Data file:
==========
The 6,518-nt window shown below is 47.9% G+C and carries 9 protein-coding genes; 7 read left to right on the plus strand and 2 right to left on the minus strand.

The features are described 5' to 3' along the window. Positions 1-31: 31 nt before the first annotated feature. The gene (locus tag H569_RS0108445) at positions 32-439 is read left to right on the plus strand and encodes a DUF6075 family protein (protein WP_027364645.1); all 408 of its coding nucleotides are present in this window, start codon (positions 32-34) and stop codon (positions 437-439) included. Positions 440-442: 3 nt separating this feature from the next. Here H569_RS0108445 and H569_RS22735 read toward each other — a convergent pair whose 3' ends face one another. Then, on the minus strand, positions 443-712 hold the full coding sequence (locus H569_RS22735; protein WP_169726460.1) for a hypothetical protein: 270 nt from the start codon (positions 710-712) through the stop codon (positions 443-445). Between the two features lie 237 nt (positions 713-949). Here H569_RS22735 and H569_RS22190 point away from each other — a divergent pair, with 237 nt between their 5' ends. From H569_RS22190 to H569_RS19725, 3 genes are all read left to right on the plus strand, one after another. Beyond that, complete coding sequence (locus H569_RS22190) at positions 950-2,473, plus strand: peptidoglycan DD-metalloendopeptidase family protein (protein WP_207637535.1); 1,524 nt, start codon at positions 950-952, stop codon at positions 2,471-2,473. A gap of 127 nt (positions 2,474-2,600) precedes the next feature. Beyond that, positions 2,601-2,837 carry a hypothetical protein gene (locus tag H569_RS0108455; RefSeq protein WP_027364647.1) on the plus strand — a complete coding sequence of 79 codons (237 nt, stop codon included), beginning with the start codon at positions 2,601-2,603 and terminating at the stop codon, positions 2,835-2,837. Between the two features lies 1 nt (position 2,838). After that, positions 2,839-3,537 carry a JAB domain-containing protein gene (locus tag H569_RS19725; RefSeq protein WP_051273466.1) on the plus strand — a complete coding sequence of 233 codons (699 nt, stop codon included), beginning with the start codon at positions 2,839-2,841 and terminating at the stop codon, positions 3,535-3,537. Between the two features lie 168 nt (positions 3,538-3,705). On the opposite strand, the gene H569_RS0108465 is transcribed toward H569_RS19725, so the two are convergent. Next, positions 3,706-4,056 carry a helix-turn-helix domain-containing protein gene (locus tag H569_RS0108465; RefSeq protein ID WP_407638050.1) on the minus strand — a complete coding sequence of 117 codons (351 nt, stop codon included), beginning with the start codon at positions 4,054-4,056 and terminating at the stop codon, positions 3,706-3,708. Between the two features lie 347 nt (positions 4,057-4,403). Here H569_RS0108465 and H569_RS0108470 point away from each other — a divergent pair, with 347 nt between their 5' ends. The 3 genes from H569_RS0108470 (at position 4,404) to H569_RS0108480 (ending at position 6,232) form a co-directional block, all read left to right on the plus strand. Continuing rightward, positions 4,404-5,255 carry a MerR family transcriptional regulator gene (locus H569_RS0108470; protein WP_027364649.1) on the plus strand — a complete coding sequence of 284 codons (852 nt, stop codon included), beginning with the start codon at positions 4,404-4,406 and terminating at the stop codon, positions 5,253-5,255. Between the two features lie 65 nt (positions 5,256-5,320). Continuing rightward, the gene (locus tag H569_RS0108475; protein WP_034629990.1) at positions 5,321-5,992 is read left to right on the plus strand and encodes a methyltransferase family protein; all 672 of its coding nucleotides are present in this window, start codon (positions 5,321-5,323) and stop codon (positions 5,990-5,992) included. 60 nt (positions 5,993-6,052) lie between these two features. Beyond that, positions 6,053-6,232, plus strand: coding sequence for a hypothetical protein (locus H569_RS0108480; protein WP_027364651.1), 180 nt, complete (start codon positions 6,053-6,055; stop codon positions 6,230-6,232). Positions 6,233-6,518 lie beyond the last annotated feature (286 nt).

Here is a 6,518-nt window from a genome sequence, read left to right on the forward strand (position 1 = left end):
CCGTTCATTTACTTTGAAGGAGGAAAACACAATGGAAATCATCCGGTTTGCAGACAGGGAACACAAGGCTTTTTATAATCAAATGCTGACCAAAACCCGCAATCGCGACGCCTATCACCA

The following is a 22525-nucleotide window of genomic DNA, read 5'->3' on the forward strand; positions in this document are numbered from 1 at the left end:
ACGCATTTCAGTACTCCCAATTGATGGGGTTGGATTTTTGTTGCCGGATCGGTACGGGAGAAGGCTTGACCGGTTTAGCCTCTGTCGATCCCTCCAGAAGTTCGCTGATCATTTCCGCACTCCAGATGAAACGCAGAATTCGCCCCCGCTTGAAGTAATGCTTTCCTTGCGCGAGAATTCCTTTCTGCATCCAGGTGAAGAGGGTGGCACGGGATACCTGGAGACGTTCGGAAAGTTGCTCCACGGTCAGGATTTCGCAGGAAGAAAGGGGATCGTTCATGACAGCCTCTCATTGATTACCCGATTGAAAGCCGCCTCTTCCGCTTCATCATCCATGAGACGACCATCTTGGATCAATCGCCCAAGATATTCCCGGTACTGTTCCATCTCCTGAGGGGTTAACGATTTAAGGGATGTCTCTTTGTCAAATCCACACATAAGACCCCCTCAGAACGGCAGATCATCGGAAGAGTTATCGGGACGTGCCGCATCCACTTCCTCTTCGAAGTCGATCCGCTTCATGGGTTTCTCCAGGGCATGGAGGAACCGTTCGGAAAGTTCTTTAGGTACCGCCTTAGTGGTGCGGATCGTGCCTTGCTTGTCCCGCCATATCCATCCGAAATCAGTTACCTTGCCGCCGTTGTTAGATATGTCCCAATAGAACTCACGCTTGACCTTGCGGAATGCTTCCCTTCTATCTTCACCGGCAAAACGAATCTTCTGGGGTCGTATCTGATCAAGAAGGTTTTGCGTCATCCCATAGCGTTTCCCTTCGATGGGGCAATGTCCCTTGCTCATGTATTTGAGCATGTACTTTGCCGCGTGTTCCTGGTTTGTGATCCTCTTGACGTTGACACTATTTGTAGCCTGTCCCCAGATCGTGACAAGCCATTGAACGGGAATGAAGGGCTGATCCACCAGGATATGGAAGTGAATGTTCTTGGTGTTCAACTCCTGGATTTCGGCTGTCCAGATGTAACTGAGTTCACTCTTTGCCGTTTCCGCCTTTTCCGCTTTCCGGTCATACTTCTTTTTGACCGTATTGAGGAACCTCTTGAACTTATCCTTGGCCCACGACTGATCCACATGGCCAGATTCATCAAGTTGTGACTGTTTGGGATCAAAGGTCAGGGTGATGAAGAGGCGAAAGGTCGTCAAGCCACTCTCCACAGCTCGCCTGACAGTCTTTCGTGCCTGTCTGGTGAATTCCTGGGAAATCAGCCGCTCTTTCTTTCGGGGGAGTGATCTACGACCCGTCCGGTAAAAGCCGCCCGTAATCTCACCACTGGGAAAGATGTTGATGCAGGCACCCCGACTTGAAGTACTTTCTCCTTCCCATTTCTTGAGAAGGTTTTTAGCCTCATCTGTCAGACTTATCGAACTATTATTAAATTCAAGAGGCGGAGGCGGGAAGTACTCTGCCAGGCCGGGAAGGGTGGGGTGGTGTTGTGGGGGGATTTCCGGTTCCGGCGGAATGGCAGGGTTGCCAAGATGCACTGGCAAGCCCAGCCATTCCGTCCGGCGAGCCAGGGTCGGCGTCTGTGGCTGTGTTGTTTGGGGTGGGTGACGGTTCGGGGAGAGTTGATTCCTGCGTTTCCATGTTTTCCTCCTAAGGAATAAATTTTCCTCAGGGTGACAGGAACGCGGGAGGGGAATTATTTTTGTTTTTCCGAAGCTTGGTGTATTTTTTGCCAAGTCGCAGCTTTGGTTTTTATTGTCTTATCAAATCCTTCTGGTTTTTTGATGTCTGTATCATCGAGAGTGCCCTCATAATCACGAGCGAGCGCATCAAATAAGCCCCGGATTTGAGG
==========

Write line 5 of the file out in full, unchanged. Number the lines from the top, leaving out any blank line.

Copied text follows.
The following is a 22525-nucleotide window of genomic DNA, read 5'->3' on the forward strand; positions in this document are numbered from 1 at the left end: